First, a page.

Hey there! Glad to see you made it into 2010. For my first post of the year, I thought I’d take a closer look at one of those issues that usually ranks pretty high on many people’s lists of memorable Daredevil issues. It’s cheesy, cute, not perfectly logical, but an uncommonly emotional read. What am I talking about? Daredevil #223, The Price, by Denny O’Neil and David Mazzucchelli.
Published in the fall of 1985, The Price was a tie-in to Secret Wars II, featuring the mysterious Beyonder, a character as well known for his jheri curls and distinctly 1980’s look as for his background story. To make a long story short, the Beyonder is a very powerful alien being who is visiting Earth in search of enlightenment. While it’s the Beyonder’s desire to find a legal means to own the entire world(!) that brings him to the law offices of Nelson & Murdock – and thus gets the story going – this issue is very much about the title character. Matt is taken on an emotional roller-coaster when the Beyonder gives him his sight back as a retainer to persuade him to take the case.
Also important to the story is Matt’s relationship with then girlfriend Glorianna O’Breen. When her camera is stolen, Matt goes off as Daredevil to search for it, and it is during this particular mission that the Beyonder decides to use his powers to give his would-be lawyer the gift of sight. Unfortunately, this sudden change throws Daredevil off to the point of losing his balance and falling into a big tub of nasty chemicals.
While this issue is hardly unique in having Daredevil somehow regain his sight, it is interesting in that it fully examines the effects this change has on him. In the past, when Matt could see through the eyes of Doctor Doom, or when Moondragon helped him recover his sight, he would have a brief moment of joy and surprise before getting on with the adventure at hand while realizing that his sight only served to hold him back. In The Price, Matt gets to keep his heightened senses in addition to being able to see, and enjoys it as fully as one would expect. He starts off by doing some sight-seeing in his home town.
Maybe things were different twenty-five years ago, but I wonder what parent today would put up with having a stranger stare so intently at their child for a full five minutes. Matt seems to have completely forgotten his manners, but quickly thinks of someone else he’d like to rest his eyes on, and proceeds to Glorianna’s apartment.
Glorianna doesn’t waste any time on trying to figure out how someone who should be permanently blind has suddenly developed 20/20 vision. Instead, she takes Matt out on the town where they enjoy a day together. Matt gets a kick out of Picasso – much to Glorianna’s amusement – and they watch the sun set over New York.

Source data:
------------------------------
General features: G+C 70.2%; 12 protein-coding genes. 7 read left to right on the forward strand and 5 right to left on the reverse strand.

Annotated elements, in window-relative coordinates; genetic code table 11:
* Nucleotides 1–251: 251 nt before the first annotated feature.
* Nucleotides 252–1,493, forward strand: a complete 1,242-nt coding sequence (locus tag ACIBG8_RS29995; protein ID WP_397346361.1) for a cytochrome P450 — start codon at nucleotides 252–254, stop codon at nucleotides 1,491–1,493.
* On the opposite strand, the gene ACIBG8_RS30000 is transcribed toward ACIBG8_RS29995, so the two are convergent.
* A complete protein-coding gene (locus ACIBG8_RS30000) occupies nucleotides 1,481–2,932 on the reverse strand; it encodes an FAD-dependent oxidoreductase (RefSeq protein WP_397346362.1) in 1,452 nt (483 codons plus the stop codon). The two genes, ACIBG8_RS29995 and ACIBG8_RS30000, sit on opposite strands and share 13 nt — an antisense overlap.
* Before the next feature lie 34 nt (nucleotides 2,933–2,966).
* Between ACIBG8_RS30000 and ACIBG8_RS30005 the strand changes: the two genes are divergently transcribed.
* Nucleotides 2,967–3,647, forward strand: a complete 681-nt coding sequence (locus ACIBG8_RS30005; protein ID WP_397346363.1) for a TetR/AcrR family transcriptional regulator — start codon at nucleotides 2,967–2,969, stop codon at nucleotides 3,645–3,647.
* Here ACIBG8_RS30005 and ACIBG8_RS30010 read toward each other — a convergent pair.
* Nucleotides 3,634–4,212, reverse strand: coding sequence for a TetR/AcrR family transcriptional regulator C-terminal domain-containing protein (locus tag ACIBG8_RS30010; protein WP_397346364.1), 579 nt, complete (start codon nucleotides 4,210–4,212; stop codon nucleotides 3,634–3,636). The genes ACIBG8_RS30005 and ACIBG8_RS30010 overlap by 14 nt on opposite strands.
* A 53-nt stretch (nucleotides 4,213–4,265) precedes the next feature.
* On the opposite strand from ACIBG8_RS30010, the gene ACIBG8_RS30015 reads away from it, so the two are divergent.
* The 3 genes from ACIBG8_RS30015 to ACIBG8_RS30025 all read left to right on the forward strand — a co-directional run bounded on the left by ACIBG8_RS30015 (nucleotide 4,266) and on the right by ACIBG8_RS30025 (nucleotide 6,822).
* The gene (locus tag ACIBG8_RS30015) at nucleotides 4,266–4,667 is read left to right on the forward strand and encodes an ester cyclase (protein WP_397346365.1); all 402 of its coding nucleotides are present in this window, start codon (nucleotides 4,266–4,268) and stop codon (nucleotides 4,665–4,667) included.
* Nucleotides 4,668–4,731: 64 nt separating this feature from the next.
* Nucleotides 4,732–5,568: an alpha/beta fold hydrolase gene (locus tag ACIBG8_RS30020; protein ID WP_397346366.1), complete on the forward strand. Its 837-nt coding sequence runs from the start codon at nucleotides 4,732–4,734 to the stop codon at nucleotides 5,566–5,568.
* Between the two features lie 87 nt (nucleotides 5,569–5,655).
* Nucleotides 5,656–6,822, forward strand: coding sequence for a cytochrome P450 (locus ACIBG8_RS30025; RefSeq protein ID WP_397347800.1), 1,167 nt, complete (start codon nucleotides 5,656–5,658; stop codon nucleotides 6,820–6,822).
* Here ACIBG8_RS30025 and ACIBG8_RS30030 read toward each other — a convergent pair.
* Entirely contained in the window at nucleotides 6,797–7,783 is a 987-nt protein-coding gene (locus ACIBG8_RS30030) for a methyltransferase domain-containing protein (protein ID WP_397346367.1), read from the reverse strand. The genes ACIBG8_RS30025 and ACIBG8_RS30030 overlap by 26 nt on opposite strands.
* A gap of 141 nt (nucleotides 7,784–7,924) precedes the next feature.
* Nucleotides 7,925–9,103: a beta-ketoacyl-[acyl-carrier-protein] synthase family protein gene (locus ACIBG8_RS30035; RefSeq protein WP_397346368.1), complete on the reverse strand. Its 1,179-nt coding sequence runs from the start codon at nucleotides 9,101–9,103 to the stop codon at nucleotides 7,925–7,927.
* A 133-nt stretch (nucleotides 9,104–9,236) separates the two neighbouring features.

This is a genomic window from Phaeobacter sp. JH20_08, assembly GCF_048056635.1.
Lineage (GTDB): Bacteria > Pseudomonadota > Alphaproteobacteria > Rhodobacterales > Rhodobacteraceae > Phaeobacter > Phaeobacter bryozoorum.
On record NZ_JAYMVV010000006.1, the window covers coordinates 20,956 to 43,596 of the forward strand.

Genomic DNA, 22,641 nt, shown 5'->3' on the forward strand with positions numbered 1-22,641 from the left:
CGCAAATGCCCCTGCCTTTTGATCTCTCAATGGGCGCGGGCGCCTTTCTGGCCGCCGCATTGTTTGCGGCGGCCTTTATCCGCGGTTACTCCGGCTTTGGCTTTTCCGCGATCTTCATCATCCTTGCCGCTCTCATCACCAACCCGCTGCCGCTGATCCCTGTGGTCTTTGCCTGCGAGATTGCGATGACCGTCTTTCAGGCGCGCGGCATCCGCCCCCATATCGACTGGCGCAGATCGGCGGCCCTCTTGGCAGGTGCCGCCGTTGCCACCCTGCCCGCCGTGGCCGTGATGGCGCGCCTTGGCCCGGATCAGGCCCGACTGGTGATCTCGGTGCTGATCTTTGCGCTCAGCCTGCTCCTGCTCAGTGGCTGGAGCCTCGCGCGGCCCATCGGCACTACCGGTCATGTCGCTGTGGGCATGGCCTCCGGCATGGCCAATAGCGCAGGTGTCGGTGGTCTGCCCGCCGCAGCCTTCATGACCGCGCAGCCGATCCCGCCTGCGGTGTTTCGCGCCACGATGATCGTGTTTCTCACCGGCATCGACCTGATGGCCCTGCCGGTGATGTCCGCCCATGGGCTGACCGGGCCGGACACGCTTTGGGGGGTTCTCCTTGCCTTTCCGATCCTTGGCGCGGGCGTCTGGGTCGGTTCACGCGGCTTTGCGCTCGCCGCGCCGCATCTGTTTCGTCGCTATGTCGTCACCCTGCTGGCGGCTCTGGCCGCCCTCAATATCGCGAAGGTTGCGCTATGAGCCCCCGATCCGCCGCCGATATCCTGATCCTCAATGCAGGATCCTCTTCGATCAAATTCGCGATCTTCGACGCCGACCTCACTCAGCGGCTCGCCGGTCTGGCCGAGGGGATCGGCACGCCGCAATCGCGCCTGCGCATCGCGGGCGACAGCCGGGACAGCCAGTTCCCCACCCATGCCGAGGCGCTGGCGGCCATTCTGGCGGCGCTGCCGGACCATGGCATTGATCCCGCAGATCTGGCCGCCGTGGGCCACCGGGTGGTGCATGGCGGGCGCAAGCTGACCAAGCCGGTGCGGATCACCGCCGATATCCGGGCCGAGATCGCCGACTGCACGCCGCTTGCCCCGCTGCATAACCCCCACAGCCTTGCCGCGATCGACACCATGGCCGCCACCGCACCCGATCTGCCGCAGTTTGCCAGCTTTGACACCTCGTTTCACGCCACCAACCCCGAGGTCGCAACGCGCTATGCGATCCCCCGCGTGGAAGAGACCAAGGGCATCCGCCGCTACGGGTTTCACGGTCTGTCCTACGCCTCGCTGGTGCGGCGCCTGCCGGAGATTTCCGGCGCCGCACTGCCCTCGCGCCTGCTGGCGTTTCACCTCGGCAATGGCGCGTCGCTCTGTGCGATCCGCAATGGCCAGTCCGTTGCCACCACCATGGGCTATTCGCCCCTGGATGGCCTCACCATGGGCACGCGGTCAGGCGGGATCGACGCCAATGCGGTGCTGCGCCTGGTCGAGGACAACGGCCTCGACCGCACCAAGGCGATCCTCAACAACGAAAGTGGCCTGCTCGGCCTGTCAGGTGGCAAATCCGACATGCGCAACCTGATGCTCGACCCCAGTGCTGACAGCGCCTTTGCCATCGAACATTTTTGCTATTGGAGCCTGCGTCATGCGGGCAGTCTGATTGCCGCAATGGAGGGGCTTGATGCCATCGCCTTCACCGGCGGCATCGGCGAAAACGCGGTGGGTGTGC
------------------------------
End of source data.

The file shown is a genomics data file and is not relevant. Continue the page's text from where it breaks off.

When Glorianna finally takes Matt to see the view from the Empire State Building, Matt is moved to tears, and the scene has quite an impact on the reader as well. It is very well written, and beautifully drawn by David Mazzucchelli.
It is at this point that Matt makes the difficult decision to give it all up. Obviously, there is no other way for this issue to end. No writer could ever get away with restoring Daredevil’s sight permanently, and given the limitations of where the story is allowed to go, O’Neil does a good job of tapping into Matt Murdock’s psyche and using a line of argument that makes at least some sense.
“I have to admit you really hit the nail on the head — this ‘retainer’ of yours is a wonderful thing. Too wonderful. It means a great deal to me. It means everything to me! I — I never realized..!
And that’s the problem, Mister! The longer I have my sight back, the plainer it is that I value it too much. Maybe enough that I’d do anything to keep it. And that worries me… Because that ‘profound sense of justice’ of mine is even more important to me. There’s no place anything which compromises it — or might compromise it. No room for any doubt.
So there’s only one thing to do… I quit. I’m not going to work for you. Do you hear me, alien? I resign!”
Even when the Beyonder offers Matt the chance to keep his sight even though he won’t be taking him on as a client, Matt insists that he take it away. Daredevil #223 is a great issue that shows just how noble Matt can be (when he’s not running a ninja clan) while also dealing with the reality of the considerable loss that resulted from the accident that gave him his abilities. Yes, it’s got jheri curls and goofiness, but it packs a huge emotional punch as well, and this issue easily belongs on my top twenty list of the best issues of Daredevil, past or present.